Oxide layer boosts performance in nanowire quantum dot solar cells
Attempts to improve solar cells can seem a balancing act, as optimising one variable can compromise another. The introduction of nanowires to colloidal quantum-dot solar cells (CQDSCs) aroused interest as a means of improving a limitation in the charge-collection layer thickness. However the high nanowire surface area brings other inhibiting factors. Now Jin Chang, Qing Shen and colleagues demonstrate how a further modification using an oxide layer can reduce the nanowire surface area effects for better-performing solar cells.
Colloidal quantum dots offer a number of advantages for solar cells: they provide effective charge separation layers for producing a photocurrent; have tunable band gaps; and can be solution-processed at low temperatures. However the low diffusion length for charge carriers generated in colloidal quantum dots limits the maximum layer thickness - it must be no thicker than the distance the carriers can travel to reach the heterojunction before recombining. This limited thickness caps the energy absorption capacity.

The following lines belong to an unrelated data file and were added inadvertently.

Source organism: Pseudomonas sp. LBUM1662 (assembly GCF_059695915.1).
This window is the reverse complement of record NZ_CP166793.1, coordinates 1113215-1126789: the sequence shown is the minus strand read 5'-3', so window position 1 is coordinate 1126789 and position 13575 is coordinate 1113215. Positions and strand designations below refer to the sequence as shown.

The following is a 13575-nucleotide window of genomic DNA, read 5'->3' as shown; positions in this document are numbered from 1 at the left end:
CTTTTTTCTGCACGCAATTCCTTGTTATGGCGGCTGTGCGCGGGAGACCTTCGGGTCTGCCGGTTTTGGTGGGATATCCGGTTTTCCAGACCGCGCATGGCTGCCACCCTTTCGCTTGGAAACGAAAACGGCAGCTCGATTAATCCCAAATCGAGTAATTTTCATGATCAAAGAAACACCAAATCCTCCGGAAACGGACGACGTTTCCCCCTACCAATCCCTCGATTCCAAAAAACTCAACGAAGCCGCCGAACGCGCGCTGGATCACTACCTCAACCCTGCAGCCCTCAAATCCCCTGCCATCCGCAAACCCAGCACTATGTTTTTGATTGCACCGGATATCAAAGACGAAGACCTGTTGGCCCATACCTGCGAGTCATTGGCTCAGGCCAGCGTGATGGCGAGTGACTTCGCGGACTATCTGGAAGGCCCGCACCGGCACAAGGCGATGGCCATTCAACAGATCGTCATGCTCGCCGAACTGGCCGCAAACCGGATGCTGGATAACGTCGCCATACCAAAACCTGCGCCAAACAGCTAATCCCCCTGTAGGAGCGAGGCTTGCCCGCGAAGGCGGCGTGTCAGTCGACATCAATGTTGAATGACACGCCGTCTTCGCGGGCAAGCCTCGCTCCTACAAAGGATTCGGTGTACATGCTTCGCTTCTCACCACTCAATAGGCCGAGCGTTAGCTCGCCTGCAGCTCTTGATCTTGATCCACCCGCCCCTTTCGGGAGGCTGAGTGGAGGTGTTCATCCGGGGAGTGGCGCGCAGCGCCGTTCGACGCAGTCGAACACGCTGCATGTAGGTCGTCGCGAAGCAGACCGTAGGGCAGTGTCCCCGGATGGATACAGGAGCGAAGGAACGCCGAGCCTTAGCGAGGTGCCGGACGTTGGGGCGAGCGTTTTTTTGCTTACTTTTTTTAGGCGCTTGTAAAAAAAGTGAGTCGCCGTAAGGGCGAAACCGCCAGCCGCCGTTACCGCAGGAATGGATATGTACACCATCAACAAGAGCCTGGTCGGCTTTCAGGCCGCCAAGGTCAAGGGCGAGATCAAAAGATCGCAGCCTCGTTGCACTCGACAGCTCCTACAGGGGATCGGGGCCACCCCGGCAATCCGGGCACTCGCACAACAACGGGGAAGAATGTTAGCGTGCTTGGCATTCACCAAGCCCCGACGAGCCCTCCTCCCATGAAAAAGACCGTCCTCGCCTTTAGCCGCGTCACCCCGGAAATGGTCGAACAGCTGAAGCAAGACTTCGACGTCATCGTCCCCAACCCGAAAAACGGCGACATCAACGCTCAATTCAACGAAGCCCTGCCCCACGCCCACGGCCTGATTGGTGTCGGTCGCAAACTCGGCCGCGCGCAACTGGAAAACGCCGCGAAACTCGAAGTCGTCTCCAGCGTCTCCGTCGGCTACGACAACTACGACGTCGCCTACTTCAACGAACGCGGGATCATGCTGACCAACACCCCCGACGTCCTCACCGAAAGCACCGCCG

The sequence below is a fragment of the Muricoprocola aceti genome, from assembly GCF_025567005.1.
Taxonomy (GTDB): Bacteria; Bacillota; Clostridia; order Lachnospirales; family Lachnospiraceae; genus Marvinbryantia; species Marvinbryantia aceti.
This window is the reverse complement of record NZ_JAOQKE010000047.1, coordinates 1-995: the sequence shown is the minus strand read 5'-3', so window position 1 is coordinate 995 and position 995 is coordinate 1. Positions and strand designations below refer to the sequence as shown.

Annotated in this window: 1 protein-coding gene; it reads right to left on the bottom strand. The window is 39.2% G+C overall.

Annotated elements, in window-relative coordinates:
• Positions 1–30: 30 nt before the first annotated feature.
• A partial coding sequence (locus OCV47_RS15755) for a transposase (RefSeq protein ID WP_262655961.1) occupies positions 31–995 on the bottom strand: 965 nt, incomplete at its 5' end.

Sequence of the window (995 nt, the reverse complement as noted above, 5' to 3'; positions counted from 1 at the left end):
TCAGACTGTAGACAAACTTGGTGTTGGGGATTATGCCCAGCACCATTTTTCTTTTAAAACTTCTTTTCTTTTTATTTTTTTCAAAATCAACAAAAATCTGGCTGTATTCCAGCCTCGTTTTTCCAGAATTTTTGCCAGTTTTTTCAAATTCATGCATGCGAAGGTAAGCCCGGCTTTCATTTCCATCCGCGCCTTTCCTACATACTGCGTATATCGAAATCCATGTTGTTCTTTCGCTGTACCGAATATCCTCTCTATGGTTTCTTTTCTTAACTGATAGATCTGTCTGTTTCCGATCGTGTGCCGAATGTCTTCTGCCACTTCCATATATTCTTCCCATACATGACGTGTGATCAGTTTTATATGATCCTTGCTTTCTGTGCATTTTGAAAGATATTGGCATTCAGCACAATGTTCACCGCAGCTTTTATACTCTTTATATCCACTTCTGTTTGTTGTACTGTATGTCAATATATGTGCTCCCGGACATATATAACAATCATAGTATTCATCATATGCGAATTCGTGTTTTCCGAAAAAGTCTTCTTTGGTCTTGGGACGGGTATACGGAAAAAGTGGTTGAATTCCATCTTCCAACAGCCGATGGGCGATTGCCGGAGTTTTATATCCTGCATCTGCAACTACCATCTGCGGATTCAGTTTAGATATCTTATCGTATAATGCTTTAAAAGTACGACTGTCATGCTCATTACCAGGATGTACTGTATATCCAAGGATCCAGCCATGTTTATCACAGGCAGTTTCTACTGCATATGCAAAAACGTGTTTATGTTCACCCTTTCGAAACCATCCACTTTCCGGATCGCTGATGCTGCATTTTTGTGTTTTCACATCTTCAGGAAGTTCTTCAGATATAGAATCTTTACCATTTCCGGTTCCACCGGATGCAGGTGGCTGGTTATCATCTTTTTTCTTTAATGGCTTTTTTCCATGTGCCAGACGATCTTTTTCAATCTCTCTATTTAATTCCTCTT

Penetrating the quantum-dot layers with nanowire heterojunctions can allow greater thicknesses. But since recombination occurs at interfaces, the higher surface of nanowire heterojunctions undermines the advantage made.
Chang, Shen and colleagues at the University of Electro-Communications and CREST in Japan, Universitat Jaume I in Spain, Kyushu Institute of Technology and King Abdulaziz University in Saudi Arabia show that a titanium oxide layer can passivate the surface of the nanowires thereby reducing recombination. The oxide layer allows a 40% improvement in the energy conversion efficiency of the devices and they are stable in air for over 130 days.
"This work highlights the significance of metal oxide passivation in achieving high performance bulk heterojunction solar cells," conclude the authors. "The charge recombination mechanism uncovered in this work could shed light on the further improvement of PbS CQDSCs and/or other types of solar cells."